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Am Health Drug Benefits. 2018 May;11(3):118-127.

Comparing Treatment Modalities for End-Stage Renal Disease: A Meta-Analysis.

Author information

1
Research Associate, Division of Economic Social and Administrative Pharmacy, College of Pharmacy and Pharmaceutical Sciences, Florida A&M University, Tallahassee.
2
Associate Professor, Division of Economic Social and Administrative Pharmacy, College of Pharmacy and Pharmaceutical Sciences, Florida A&M University, Tallahassee.

Abstract

Background:

End-stage renal disease (ESRD) imposes significant economic and social burdens on patients and healthcare systems. In the United States alone, more than 600,000 Americans have ESRD, with an estimated annual cost of treatment of more than $30 billion. Peritoneal dialysis and hemodialysis are competing renal replacement therapies in ESRD; however, data comparing quality-of-life outcomes between these 2 modalities are limited.

Objectives:

To compare the effectiveness of peritoneal dialysis with the more common treatment modality of hemodialysis on the health-related quality of life (HRQoL) of patients with ESRD in the general, physical, and psychological domains; and to determine whether the time of publication and the origin of each study influenced its findings regarding the effectiveness of the 2 modalities.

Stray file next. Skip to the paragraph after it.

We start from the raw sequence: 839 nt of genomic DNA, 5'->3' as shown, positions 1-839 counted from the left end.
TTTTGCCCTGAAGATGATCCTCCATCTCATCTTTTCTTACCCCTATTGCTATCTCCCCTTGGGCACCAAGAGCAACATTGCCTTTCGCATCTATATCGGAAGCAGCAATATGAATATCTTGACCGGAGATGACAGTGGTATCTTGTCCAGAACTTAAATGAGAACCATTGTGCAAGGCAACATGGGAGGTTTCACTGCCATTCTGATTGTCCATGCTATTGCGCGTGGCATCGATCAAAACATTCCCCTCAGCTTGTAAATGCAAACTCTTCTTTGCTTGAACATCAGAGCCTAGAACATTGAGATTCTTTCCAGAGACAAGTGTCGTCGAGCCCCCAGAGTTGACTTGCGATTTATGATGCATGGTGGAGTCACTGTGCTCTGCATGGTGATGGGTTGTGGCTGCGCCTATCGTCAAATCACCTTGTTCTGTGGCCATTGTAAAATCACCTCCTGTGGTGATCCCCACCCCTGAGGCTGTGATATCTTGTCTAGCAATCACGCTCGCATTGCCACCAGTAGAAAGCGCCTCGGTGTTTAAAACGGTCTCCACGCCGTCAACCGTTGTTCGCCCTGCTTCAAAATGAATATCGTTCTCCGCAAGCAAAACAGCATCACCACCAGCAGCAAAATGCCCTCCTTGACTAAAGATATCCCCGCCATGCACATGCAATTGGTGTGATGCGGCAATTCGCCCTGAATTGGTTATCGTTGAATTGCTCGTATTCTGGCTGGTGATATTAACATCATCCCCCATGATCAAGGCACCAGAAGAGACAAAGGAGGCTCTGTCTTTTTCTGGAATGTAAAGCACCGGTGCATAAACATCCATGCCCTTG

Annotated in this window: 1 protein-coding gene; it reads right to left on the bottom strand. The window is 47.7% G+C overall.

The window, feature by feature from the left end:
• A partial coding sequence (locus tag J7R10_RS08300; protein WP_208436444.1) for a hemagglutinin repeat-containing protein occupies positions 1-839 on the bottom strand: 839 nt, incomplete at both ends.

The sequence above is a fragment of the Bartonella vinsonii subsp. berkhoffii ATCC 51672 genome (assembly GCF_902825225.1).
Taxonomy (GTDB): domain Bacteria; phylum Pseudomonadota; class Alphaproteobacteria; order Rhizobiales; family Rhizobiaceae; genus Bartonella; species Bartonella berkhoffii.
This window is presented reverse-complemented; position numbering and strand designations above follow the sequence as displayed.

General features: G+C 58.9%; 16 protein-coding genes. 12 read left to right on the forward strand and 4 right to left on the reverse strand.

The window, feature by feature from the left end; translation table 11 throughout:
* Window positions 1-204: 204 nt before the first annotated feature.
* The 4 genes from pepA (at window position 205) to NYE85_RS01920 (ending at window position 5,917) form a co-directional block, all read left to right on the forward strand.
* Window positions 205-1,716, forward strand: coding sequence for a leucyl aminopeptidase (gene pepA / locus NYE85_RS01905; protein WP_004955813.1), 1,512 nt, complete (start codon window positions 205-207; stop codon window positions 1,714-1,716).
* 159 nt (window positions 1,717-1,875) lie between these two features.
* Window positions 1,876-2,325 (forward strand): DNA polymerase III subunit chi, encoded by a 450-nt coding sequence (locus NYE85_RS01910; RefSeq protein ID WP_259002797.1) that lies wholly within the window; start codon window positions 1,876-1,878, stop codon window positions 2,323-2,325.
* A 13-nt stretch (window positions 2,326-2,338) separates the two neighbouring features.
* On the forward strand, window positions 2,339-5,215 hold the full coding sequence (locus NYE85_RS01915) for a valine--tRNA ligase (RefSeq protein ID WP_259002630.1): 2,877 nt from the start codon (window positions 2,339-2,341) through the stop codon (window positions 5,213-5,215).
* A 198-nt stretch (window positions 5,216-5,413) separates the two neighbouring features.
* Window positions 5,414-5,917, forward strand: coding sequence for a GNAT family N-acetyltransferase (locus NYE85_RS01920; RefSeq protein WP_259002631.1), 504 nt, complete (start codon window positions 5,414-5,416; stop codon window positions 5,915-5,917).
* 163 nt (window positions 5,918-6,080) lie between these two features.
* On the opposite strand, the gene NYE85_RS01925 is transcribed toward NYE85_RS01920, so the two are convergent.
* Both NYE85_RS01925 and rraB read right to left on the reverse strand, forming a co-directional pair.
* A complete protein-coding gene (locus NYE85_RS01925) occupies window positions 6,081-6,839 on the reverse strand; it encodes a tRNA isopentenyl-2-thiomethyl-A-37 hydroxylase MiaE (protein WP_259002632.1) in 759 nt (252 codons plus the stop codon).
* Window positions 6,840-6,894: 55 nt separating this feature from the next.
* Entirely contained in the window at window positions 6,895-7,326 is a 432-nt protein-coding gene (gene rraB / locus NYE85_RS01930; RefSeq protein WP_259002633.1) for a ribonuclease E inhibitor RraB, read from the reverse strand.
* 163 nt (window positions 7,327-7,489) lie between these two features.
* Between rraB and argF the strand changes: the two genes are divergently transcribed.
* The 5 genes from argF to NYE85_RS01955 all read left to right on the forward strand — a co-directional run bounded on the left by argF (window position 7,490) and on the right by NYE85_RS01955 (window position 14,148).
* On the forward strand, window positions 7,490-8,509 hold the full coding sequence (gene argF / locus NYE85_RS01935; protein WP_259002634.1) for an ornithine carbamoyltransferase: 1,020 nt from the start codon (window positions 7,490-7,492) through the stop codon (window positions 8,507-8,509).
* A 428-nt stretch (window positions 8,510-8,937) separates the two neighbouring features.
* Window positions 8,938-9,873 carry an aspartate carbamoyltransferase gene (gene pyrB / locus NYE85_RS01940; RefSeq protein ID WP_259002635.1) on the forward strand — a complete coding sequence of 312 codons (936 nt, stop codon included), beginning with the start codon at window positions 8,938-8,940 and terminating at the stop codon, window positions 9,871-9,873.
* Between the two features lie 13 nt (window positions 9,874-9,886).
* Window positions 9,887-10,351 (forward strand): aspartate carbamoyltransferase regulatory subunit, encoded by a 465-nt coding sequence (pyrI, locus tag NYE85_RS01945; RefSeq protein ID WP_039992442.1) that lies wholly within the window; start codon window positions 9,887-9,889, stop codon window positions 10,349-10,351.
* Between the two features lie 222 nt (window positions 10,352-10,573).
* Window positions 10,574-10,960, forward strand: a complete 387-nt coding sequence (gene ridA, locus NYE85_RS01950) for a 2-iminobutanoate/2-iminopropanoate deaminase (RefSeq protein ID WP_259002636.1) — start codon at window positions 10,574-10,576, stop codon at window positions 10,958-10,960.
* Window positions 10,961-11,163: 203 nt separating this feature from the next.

Methods:

This meta-analysis followed the Preferred Reporting Items for Systematic Reviews and Meta-Analyses guidelines to collect the data. PubMed, MEDLINE, and PsycINFO were the primary databases searched. Only articles published in English were included in this meta-analysis. The measure of effect size was Cohen's standardized mean difference. A random-effects model was used to test the hypothesis of equality in the mean HRQoL.

Results:

A total of 15 studies with a combined sample size of 4318 patients met the study criteria and were included in the analysis. The pooled effect sizes based on the random-effects model were 0.24 (95% confidence interval [CI], -0.17-0.66) in the general domain; 0.10 (95% CI, -0.09-0.29) in the physical-functioning domain; and 0.29 (95% CI, -0.13-0.71) in the psychological-functioning domain. None of the summary effect sizes was statistically significant. Subgroup analyses favored peritoneal dialysis regarding the time and country of publication.

Conclusion:

The majority of the studies included in this analysis favored peritoneal dialysis over hemodialysis in all 3 domains. However, the pooled effect sizes were not significant, resulting in the inability to conclude that peritoneal dialysis is the more effective of these 2 treatment modalities.

KEYWORDS:

end-stage renal disease; health-related quality of life; hemodialysis; peritoneal dialysis; random-effects model; subgroup analysis

PMID:
29910844
PMCID:
PMC5973249

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